King David I of Scotland establishes the Port of Aberdeen
Proud to be the oldest business in Britain, Port of Aberdeen has a rich, and sometimes unexpected, history.
Port of Aberdeen, previously Aberdeen Harbour, was established in 1136 by King David I of Scotland. According to the Guinness Book of Business Records, it is the oldest existing business in Britain, with a history that has spanned almost 900 years. We are proud of our past and telling our incredible story.
A blockhouse, or fort, built on the north side of the Port of Aberdeen entrance - possibly deterring the Spanish Armada from landing in the North East in 1588.
First cargo-handling crane installed
King James VI issues a charter to raise funds for a bulwark at Torry to help deepen the harbour entrance. William becomes the first Scottish ship to sail to North America.
Shipbuilding commences. Over 3,000 ships would be built until the last shipyard closed in 1992.
Loss of the Whaling Ship Oscar, grounded on rocks at Greyhope Bay, devastating the local community.
Girdleness Lighthouse established - a state of the art, ground-breaking design by Robert Stevenson and constructed by James Gibbs
Fortification at Torry Battery, overlooking the Southern approaches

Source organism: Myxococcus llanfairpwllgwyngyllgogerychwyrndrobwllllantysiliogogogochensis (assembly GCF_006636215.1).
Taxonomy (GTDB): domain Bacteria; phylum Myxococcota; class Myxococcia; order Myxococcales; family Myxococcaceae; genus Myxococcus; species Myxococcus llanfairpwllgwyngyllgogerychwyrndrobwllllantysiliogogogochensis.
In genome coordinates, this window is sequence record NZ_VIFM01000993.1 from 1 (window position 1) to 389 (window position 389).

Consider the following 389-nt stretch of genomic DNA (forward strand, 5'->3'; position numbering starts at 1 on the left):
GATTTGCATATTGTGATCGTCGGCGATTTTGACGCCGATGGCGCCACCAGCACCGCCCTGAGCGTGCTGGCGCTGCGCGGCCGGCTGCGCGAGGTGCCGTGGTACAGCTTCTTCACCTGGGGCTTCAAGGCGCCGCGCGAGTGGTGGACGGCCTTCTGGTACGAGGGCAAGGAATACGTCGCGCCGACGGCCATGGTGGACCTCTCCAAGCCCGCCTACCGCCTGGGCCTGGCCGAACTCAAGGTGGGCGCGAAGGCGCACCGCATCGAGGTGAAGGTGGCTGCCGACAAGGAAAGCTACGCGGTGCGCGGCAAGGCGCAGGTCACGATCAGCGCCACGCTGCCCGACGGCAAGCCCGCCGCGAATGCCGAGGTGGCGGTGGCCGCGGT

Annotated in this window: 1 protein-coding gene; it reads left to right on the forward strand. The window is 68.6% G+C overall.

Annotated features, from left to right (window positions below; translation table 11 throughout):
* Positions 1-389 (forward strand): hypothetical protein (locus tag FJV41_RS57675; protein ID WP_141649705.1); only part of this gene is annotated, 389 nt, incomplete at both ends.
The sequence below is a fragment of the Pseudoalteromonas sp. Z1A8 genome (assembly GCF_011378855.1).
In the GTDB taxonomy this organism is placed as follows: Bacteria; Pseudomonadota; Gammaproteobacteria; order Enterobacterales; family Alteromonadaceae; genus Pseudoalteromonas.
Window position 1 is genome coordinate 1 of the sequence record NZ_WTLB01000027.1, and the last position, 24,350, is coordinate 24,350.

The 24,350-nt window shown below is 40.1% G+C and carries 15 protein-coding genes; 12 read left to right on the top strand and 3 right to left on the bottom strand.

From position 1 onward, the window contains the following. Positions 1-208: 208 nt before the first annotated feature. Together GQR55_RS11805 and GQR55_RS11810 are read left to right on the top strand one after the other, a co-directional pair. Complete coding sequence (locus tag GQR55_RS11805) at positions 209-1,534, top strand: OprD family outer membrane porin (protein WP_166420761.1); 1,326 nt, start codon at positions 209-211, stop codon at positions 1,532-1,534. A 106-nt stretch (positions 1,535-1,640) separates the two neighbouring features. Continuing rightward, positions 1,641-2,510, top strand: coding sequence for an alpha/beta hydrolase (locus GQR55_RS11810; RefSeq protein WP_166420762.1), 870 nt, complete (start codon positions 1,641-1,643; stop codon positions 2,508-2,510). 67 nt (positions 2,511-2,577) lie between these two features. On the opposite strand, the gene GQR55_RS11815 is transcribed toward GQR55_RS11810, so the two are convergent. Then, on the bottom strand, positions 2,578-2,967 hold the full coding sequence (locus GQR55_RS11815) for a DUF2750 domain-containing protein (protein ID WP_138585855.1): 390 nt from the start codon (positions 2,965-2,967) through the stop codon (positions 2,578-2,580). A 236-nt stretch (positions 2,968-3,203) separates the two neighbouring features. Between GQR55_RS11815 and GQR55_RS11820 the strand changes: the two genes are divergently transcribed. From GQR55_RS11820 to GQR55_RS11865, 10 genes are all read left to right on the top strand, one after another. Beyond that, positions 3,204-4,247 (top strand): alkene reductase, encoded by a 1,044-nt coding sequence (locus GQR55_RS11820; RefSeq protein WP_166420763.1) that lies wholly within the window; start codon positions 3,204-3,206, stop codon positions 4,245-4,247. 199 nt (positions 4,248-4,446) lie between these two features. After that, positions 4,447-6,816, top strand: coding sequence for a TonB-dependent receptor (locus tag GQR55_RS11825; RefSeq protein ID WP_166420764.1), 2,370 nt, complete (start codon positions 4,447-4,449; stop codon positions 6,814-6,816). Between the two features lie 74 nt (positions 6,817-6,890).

Tea clipper ship Thermopylae built for the Aberdeen White Star Line. The ship still holds the record for the fastest trip made under sail
Jho Sho Maru, the second warship built for Japan, destroyed by fire
Thermopylae beats the Cutty Sark in the Great Clipper Race
The arrival of the Steam Trawler boosts the already well-established fishing industry
First covered market built to service the fishing industry
Enemy aircraft extensively bomb the harbour as a strategic target
Oil discovered in the North Sea against a backdrop of economic crisis
£36m project to infill the River Dee Dock and create four new berths
Construction of £420 million Aberdeen South Harbour expansion project commences.
Port of Aberdeen takes over as principal contractor for the construction of the expansion project.
Aberdeen Harbour rebrands to Port of Aberdeen and phased opening of Aberdeen South Harbour commences.
Aberdeen South Harbour expansion is complete and fully operational.
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Houdini emerges from the depth of Aberdeen Harbour
Thousands of people gathered at the Harbour on 1 July 1909, to witness the world-famous magician and escapologist Harry Houdini dive into the chilly water whilst chained and handcuffed.
A cold and watery demise appeared inevitable for the man who was already a household name thanks to his incredible death-defying feats. The minutes spent underwater only led to the assumption that the Granite City would become synonymous for claiming the life of the Houdini.
Then suddenly, he resurfaced, triumphant and free from his shackles. Needless to say, his exploits ensured that his shows at the nearby Palace Theatre in Bridge Place were a huge success.